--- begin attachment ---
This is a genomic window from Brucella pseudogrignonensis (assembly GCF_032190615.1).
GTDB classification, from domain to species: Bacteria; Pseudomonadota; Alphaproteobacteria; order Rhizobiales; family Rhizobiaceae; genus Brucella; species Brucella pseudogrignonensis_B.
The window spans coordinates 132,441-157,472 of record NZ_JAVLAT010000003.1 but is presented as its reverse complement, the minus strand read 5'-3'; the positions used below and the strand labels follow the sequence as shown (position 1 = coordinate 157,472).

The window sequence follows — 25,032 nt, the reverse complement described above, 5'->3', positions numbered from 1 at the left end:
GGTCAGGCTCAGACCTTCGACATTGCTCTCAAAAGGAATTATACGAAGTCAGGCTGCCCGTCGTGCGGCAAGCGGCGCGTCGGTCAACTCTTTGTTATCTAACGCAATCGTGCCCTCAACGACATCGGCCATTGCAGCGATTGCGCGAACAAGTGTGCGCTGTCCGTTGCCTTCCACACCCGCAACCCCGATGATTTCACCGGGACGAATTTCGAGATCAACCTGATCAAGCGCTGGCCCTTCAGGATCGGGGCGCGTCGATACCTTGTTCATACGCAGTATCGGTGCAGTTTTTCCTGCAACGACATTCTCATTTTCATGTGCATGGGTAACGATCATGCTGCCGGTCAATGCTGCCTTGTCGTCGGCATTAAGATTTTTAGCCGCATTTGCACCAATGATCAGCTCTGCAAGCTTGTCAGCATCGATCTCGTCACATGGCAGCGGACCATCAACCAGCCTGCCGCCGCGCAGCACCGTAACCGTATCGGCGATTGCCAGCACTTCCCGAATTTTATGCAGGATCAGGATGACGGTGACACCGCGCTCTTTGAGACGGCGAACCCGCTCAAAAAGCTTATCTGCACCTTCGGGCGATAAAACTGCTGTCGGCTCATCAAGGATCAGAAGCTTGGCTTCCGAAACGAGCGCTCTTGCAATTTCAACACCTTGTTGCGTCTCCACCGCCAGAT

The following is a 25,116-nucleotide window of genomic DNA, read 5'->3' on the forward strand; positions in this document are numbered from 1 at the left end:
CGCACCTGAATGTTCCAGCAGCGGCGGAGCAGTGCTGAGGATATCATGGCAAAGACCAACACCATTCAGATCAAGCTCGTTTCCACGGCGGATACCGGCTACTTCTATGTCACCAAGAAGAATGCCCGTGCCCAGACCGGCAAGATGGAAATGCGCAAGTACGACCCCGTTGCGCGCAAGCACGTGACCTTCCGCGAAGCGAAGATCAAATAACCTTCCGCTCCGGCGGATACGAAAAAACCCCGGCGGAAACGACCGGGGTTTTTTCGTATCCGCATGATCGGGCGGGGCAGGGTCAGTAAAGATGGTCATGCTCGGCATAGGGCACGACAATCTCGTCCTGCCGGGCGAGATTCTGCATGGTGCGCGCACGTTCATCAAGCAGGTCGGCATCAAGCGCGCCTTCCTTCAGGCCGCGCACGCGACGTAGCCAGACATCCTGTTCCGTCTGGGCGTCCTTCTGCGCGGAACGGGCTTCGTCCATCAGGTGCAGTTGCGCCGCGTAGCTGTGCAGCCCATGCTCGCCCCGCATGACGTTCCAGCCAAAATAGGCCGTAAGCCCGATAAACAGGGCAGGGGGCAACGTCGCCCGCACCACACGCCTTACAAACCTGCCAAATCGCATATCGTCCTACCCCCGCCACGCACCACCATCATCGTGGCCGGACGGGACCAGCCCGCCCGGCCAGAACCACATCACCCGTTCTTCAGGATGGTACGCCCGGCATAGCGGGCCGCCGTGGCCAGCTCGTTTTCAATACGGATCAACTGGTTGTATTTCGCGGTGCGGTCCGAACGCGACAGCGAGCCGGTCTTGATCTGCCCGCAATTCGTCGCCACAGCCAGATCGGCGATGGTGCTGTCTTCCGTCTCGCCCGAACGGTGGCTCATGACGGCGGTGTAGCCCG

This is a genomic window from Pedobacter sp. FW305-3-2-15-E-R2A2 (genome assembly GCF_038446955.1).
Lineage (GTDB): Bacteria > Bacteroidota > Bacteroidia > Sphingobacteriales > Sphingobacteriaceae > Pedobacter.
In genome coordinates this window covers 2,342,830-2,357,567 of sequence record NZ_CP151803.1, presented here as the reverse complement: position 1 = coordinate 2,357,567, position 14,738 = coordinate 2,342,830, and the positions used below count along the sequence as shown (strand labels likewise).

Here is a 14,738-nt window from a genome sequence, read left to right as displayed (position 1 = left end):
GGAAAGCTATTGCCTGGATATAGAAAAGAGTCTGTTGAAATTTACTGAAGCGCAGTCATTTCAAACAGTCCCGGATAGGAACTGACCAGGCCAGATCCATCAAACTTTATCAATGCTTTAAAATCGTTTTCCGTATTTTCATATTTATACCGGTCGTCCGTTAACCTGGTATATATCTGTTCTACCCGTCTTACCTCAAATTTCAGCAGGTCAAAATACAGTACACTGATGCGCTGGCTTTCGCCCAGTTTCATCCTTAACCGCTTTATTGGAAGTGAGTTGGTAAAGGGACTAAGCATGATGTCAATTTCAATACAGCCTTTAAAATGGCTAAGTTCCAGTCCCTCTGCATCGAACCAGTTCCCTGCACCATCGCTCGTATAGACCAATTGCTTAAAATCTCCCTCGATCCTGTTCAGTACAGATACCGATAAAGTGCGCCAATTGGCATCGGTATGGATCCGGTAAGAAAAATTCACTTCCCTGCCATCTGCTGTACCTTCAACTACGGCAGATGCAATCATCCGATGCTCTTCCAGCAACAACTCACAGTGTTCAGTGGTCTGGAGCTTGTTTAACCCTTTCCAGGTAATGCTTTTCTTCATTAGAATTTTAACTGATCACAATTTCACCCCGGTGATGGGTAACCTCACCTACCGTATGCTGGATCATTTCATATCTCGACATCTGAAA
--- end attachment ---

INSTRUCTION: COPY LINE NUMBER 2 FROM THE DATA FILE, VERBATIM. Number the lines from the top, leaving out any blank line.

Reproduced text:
GTDB classification, from domain to species: Bacteria; Pseudomonadota; Alphaproteobacteria; order Rhizobiales; family Rhizobiaceae; genus Brucella; species Brucella pseudogrignonensis_B.